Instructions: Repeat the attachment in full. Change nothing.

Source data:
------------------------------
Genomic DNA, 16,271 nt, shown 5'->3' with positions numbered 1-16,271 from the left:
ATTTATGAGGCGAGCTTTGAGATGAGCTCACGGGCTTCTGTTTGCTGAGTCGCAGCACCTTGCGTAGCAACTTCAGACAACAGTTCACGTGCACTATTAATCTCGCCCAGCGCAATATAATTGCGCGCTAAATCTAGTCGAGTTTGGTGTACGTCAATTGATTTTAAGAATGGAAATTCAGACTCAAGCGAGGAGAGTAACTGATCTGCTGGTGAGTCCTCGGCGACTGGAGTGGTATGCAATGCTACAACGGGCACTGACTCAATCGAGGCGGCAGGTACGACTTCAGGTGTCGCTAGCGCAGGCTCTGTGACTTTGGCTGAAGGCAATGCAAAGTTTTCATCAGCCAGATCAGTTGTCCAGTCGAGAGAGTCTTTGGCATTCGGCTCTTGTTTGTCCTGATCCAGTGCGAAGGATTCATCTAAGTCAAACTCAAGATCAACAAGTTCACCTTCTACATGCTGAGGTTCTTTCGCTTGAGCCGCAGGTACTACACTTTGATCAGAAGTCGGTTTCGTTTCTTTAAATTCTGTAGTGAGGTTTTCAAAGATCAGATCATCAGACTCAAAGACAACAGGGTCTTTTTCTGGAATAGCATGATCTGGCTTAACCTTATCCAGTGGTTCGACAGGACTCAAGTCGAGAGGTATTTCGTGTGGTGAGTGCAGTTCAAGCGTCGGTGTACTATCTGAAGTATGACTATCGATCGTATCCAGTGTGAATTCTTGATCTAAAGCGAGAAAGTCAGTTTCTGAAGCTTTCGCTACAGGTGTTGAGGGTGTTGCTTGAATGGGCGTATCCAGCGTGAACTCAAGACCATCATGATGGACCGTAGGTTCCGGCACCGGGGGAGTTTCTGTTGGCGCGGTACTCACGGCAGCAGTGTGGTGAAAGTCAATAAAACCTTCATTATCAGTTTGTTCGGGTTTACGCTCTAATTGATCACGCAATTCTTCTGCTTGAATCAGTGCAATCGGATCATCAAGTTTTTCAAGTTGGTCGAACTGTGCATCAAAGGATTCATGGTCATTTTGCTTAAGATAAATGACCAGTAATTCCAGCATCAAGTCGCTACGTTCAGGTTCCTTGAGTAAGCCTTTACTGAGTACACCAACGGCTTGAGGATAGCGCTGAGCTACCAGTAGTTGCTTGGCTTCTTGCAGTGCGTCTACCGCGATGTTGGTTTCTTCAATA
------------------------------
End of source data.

Genomic DNA, 16,271 nt, shown 5'->3' with positions numbered 1-16,271 from the left:
ATTTATGAGGCGAGCTTTGAGATGAGCTCACGGGCTTCTGTTTGCTGAGTCGCAGCACCTTGCGTAGCAACTTCAGACAACAGTTCACGTGCACTATTAATCTCGCCCAGCGCAATATAATTGCGCGCTAAATCTAGTCGAGTTTGGTGTACGTCAATTGATTTTAAGAATGGAAATTCAGACTCAAGCGAGGAGAGTAACTGATCTGCTGGTGAGTCCTCGGCGACTGGAGTGGTATGCAATGCTACAACGGGCACTGACTCAATCGAGGCGGCAGGTACGACTTCAGGTGTCGCTAGCGCAGGCTCTGTGACTTTGGCTGAAGGCAATGCAAAGTTTTCATCAGCCAGATCAGTTGTCCAGTCGAGAGAGTCTTTGGCATTCGGCTCTTGTTTGTCCTGATCCAGTGCGAAGGATTCATCTAAGTCAAACTCAAGATCAACAAGTTCACCTTCTACATGCTGAGGTTCTTTCGCTTGAGCCGCAGGTACTACACTTTGATCAGAAGTCGGTTTCGTTTCTTTAAATTCTGTAGTGAGGTTTTCAAAGATCAGATCATCAGACTCAAAGACAACAGGGTCTTTTTCTGGAATAGCATGATCTGGCTTAACCTTATCCAGTGGTTCGACAGGACTCAAGTCGAGAGGTATTTCGTGTGGTGAGTGCAGTTCAAGCGTCGGTGTACTATCTGAAGTATGACTATCGATCGTATCCAGTGTGAATTCTTGATCTAAAGCGAGAAAGTCAGTTTCTGAAGCTTTCGCTACAGGTGTTGAGGGTGTTGCTTGAATGGGCGTATCCAGCGTGAACTCAAGACCATCATGATGGACCGTAGGTTCCGGCACCGGGGGAGTTTCTGTTGGCGCGGTACTCACGGCAGCAGTGTGGTGAAAGTCAATAAAACCTTCATTATCAGTTTGTTCGGGTTTACGCTCTAATTGATCACGCAATTCTTCTGCTTGAATCAGTGCAATCGGATCATCAAGTTTTTCAAGTTGGTCGAACTGTGCATCAAAGGATTCATGGTCATTTTGCTTAAGATAAATGACCAGTAATTCCAGCATCAAGTCGCTACGTTCAGGTTCCTTGAGTAAGCCTTTACTGAGTACACCAACGGCTTGAGGATAGCGCTGAGCTACCAGTAGTTGCTTGGCTTCTTGCAGTGCGTCTACCGCGATGTTGGTTTCTTCAATA